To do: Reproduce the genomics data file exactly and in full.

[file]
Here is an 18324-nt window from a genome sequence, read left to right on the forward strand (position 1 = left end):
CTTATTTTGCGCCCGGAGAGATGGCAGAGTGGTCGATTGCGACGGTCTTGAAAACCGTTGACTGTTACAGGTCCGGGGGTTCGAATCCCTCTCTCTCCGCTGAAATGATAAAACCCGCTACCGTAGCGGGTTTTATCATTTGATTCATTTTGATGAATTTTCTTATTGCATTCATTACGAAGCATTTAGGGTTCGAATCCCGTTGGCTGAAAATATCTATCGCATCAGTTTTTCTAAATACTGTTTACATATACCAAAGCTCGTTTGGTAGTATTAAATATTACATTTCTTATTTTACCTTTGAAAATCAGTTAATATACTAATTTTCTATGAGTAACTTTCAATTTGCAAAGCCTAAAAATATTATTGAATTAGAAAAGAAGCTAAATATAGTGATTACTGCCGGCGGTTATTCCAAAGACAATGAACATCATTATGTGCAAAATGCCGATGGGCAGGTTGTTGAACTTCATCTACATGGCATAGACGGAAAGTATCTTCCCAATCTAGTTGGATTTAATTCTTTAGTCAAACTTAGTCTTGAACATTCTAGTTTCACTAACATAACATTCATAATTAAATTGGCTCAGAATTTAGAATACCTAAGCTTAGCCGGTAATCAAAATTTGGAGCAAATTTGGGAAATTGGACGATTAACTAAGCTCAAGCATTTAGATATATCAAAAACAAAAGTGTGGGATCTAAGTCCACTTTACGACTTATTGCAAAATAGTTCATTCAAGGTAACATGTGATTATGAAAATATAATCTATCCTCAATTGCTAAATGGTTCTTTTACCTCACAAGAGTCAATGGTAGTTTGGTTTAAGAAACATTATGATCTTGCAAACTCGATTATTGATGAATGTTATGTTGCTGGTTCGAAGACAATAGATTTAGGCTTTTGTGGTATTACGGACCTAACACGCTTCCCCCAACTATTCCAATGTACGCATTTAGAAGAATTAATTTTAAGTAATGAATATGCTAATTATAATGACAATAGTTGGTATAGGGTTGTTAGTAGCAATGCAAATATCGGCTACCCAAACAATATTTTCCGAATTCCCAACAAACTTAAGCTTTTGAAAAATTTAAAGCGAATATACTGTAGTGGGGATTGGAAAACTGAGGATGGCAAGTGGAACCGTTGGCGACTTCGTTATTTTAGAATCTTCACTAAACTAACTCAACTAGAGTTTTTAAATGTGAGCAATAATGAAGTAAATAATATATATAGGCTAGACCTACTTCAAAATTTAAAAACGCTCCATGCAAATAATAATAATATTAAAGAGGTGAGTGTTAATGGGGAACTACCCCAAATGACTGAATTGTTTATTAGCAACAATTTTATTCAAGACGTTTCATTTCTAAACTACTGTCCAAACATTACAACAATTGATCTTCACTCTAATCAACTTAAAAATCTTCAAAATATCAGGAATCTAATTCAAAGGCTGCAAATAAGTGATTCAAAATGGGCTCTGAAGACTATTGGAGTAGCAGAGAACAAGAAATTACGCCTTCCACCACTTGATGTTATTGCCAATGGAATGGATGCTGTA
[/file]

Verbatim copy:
Here is an 18324-nt window from a genome sequence, read left to right on the forward strand (position 1 = left end):
CTTATTTTGCGCCCGGAGAGATGGCAGAGTGGTCGATTGCGACGGTCTTGAAAACCGTTGACTGTTACAGGTCCGGGGGTTCGAATCCCTCTCTCTCCGCTGAAATGATAAAACCCGCTACCGTAGCGGGTTTTATCATTTGATTCATTTTGATGAATTTTCTTATTGCATTCATTACGAAGCATTTAGGGTTCGAATCCCGTTGGCTGAAAATATCTATCGCATCAGTTTTTCTAAATACTGTTTACATATACCAAAGCTCGTTTGGTAGTATTAAATATTACATTTCTTATTTTACCTTTGAAAATCAGTTAATATACTAATTTTCTATGAGTAACTTTCAATTTGCAAAGCCTAAAAATATTATTGAATTAGAAAAGAAGCTAAATATAGTGATTACTGCCGGCGGTTATTCCAAAGACAATGAACATCATTATGTGCAAAATGCCGATGGGCAGGTTGTTGAACTTCATCTACATGGCATAGACGGAAAGTATCTTCCCAATCTAGTTGGATTTAATTCTTTAGTCAAACTTAGTCTTGAACATTCTAGTTTCACTAACATAACATTCATAATTAAATTGGCTCAGAATTTAGAATACCTAAGCTTAGCCGGTAATCAAAATTTGGAGCAAATTTGGGAAATTGGACGATTAACTAAGCTCAAGCATTTAGATATATCAAAAACAAAAGTGTGGGATCTAAGTCCACTTTACGACTTATTGCAAAATAGTTCATTCAAGGTAACATGTGATTATGAAAATATAATCTATCCTCAATTGCTAAATGGTTCTTTTACCTCACAAGAGTCAATGGTAGTTTGGTTTAAGAAACATTATGATCTTGCAAACTCGATTATTGATGAATGTTATGTTGCTGGTTCGAAGACAATAGATTTAGGCTTTTGTGGTATTACGGACCTAACACGCTTCCCCCAACTATTCCAATGTACGCATTTAGAAGAATTAATTTTAAGTAATGAATATGCTAATTATAATGACAATAGTTGGTATAGGGTTGTTAGTAGCAATGCAAATATCGGCTACCCAAACAATATTTTCCGAATTCCCAACAAACTTAAGCTTTTGAAAAATTTAAAGCGAATATACTGTAGTGGGGATTGGAAAACTGAGGATGGCAAGTGGAACCGTTGGCGACTTCGTTATTTTAGAATCTTCACTAAACTAACTCAACTAGAGTTTTTAAATGTGAGCAATAATGAAGTAAATAATATATATAGGCTAGACCTACTTCAAAATTTAAAAACGCTCCATGCAAATAATAATAATATTAAAGAGGTGAGTGTTAATGGGGAACTACCCCAAATGACTGAATTGTTTATTAGCAACAATTTTATTCAAGACGTTTCATTTCTAAACTACTGTCCAAACATTACAACAATTGATCTTCACTCTAATCAACTTAAAAATCTTCAAAATATCAGGAATCTAATTCAAAGGCTGCAAATAAGTGATTCAAAATGGGCTCTGAAGACTATTGGAGTAGCAGAGAACAAGAAATTACGCCTTCCACCACTTGATGTTATTGCCAATGGAATGGATGCTGTA